The economic crisis has left the manufacturing sector
traumatized, with some companies scrambling desperately to stop
the financial hemorrhaging. The efforts, while not all
successful, have led some to rely on maintenance, repair and
operations (MRO) work to carry them through to an eventual
Machine tool manufacturers and machine shops say they are
hanging on despite the recessionary economic conditions that
have been felt most deeply in the manufacturing sector. They're
able to do so by stressing MRO work or because they have a
narrow niche for products and services.
One company in Texarkana, Texas, for example, specializes in
replacing parts for German-made paper mill equipment. "We don't
make parts for them, but we are a competitor for replacement
parts," said Steve Petty, president of Texarkana Machine Inc.,
which purchases plate, flat bar, tubing and other types of
steels. The company also performs tool-and-die work for the
steel industry, specifically for welding electrodes, which he
says "are very complicated and very expensive."
The February announcement by Pittsburgh-based U.S. Steel
Corp. that it would idle its electric-resistance welded tubing
operations in Lone Star, Texas, worried Petty, "but the
maintenance people are still working and we are still shipping
orders," he said. Texarkana Machine also provides tool and die
work and short production runs for the Red River Army Depot in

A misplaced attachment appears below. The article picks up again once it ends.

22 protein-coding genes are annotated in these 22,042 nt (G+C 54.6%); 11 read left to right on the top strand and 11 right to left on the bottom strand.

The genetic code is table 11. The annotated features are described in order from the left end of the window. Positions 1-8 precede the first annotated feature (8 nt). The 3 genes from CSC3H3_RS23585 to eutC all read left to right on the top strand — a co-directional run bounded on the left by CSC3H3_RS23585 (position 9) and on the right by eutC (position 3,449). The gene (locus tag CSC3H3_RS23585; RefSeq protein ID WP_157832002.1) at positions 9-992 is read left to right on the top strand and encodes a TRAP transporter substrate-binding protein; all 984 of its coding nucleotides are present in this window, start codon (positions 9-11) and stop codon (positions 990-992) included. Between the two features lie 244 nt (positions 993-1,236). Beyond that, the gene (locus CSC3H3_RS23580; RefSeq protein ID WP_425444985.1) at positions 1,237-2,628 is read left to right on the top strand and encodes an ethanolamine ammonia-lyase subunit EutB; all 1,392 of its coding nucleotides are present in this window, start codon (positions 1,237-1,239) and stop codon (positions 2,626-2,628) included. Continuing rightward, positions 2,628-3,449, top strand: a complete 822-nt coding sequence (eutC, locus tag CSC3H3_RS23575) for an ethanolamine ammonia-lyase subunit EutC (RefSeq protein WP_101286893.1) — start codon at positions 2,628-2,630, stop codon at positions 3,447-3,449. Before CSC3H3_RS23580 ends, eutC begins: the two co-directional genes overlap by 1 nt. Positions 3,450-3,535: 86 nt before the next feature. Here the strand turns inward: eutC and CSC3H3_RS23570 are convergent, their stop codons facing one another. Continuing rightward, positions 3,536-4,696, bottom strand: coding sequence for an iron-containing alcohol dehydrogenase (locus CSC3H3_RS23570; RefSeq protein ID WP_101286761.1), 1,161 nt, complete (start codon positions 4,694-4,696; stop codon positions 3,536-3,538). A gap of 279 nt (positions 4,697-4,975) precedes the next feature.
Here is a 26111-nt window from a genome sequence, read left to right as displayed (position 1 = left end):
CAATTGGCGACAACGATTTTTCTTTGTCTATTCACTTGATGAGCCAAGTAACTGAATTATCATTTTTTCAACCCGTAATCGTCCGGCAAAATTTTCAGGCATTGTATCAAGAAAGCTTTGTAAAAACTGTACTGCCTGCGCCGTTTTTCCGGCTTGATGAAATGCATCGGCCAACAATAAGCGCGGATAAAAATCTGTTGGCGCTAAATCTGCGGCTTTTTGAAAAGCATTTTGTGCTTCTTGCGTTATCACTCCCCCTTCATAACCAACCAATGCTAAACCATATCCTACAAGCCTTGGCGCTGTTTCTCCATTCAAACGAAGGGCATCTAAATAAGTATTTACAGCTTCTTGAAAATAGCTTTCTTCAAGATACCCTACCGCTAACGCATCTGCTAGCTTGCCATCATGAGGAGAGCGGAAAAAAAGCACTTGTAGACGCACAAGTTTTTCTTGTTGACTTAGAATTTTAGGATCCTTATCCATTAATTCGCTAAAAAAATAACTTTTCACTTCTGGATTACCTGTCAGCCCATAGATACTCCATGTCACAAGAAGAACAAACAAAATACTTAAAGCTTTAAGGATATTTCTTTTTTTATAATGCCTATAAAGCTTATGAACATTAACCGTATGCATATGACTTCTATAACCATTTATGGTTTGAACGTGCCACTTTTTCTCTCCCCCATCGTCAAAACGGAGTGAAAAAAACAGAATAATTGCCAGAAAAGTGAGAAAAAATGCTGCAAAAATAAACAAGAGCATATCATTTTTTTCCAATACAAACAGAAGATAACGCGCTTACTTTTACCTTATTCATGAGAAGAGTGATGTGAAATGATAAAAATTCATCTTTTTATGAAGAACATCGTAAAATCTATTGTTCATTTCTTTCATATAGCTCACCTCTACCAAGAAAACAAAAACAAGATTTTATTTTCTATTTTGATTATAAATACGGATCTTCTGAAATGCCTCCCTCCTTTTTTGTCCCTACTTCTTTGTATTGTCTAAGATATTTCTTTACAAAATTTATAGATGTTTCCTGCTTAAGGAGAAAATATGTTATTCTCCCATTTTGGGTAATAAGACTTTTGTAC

Texarkana, which performs maintenance on ground combat vehicles
and tactical systems.
The company's product diversity and global reach will help
sustain it, Petty said.
"We design and make the paper mill equipment ourselves, by
reverse engineering. Then we catalog over 6,000 parts that we
manufacture, warehouse and distribute. We have sales staff in
the United Kingdom, Australia, Brazil, India, Israel and the
U.S.," he said.
Copelands Inc., a carbon steel, stainless and aluminum plate
fabricator and job shop in Ooltewah, Tenn., also has a
diversified customer base, but Mike Copeland, general manager,
remains a bit nervous about economic conditions. "During the
past six to eight weeks, we have seen a lot of quoting
opportunities, but they are not ready to pull the trigger," he
said. "I'm not sure whether (these inquiries) will lead to new
business or if they are looking to quote for greater
Copelands serves such markets as power generation, truck
aftermarket, bridge construction, industrial pumps and
commercial mowing, but it also makes specialty linings for the
boring and mining industries.
Among mining companies, some that ceased operations toward
the end of 2008 have since reopened, he said. "Normally this
would be their busiest time, but they are not booking some of
the business they typically have. Perhaps the equipment people
don't want to spend the money. If they aren't running 24/7 like
they did in September and October, there is no need to replace
consumables, chips, cutting tips and other parts as
Petty said that some of the equipment at Texarkana Machine
is getting less use, but he has put his employees on MRO tasks
rather than laying them off.
In Georgia, the owner of a machine shop agreed that lower
operating rates among customers means that parts aren't wearing
out as quickly. "We do repairs of large industrial machinery,"
particularly for rock quarries, the heavy construction
industry, scrapyards and printers. "The economy is in the pits.
Compared with last year, our business is way down-off about 25
percent," she said.
"We have idled some equipment and laid off employees," she
added, crediting her metals suppliers for "working with me. We
plan to hunker down and survive this market. We have to get on
with it." CORINNA PETRY